Reported cases of Japanese Knotweed on the rise

Jessica Nangle

February 26, 2020

A live Japanese Knotweed heatmap that launched just twelve months ago has already been populated with almost 52,000 infestations across the UK.

The ‘Exposed: The Japanese Knotweed Heatmap’ created by Environet UK is the most comprehensive live record charting the spread of the UK’s most invasive plant.

The resource is used by property professionals involved in residential transactions to provide a snapshot of the local Japanese Knotweed situation and helps assess the level of risk posed to a property or site.

Over 93,000 postcode searches have been undertaken in Exposed’s first year of operation, whereby users can enter a postcode to discover the number of reported knotweed sightings nearby.

Hotspots are highlighted in yellow or, in the most severe cases, red, with areas such as South Wales, Bristol, Bolton and London amongst the worst affected.

Following recent changes to the wording of the Japanese Knotweed question guidance on the TA6 form completed by property sellers, which will result in higher numbers of ‘unknown’ responses, buyers will be reliant on their own investigations to determine the risk of a property being affected.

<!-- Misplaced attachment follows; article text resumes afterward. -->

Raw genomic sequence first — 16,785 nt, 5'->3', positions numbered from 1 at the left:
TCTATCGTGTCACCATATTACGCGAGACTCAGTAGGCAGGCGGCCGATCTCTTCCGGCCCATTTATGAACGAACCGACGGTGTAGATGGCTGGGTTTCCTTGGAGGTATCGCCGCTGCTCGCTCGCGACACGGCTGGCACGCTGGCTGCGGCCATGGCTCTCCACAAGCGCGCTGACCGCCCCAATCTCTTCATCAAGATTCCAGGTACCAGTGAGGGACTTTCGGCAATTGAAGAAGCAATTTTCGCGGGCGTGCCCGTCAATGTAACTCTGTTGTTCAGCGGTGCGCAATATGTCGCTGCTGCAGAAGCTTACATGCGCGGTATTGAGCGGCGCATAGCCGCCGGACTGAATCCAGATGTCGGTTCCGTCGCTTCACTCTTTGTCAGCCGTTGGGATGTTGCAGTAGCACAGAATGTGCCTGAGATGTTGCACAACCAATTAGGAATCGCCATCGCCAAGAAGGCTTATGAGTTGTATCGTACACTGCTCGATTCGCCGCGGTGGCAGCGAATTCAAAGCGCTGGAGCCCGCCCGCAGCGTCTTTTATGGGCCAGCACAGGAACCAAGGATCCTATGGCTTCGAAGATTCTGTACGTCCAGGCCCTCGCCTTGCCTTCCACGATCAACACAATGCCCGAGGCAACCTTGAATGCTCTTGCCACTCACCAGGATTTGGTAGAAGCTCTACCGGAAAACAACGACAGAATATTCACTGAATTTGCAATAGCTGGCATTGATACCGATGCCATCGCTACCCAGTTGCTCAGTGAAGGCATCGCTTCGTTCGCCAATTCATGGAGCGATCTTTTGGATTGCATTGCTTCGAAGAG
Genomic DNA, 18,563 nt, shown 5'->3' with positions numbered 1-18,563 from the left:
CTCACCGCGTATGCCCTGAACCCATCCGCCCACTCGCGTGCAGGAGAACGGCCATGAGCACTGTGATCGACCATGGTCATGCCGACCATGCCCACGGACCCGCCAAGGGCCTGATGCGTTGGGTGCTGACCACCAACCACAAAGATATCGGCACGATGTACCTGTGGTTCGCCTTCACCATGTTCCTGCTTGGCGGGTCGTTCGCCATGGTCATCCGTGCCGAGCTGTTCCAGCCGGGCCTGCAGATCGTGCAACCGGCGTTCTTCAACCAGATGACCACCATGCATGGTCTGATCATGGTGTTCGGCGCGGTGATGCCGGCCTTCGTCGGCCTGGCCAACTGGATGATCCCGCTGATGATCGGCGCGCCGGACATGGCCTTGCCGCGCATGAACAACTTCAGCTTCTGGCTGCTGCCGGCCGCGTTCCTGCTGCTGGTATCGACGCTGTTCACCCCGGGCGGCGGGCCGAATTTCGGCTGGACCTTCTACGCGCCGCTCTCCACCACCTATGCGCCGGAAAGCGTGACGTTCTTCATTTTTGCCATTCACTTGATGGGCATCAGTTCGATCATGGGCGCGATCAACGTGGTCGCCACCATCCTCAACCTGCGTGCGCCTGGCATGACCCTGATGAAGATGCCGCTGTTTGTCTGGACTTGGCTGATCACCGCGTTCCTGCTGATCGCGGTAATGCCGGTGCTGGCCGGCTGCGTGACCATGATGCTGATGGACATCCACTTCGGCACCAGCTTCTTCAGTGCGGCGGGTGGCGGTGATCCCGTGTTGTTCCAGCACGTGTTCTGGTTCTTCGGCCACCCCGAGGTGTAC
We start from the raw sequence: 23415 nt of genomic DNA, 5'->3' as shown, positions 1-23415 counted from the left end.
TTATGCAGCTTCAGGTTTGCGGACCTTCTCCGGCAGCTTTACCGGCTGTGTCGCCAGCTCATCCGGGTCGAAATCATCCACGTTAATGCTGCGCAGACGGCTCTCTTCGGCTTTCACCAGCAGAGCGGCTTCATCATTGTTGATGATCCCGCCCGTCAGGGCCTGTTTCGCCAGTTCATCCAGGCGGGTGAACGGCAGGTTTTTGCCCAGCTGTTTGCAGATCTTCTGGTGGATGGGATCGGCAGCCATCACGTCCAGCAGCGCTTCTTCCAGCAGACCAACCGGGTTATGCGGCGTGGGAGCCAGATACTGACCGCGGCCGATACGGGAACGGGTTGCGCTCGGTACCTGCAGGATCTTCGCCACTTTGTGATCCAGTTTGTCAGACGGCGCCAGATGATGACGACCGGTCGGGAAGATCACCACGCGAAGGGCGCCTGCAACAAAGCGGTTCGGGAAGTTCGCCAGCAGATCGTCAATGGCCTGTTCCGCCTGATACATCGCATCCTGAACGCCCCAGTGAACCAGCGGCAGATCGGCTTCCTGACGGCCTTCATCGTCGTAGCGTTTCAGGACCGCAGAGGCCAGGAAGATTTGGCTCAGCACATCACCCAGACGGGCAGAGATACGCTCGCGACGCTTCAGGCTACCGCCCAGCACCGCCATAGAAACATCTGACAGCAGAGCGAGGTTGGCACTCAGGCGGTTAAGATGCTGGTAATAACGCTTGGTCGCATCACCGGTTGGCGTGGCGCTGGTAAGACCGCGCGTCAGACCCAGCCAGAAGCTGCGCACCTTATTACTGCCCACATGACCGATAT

Exposed will give them an indication of the extent of the problem in the local area and if a high number of knotweed sightings appear nearby, they may choose to instruct a Japanese Knotweed survey to check the likelihood of the property being affected or at risk of encroachment from infestations in the vicinity.

Nic Seal, founder and managing director of Environet, said: “We’ve had an incredible response to the launch of Exposed, with over 100,000 visits during the first year and 93,000 postcode searches.

“This just goes to show the thirst for information about Japanese Knotweed and the need for credible resources to help property professionals and their clients assess risk during the buying and selling process.

“High risk results should always prompt further investigation with an on-site Japanese Knotweed survey, in order to give the buyer as much certainty as possible.”

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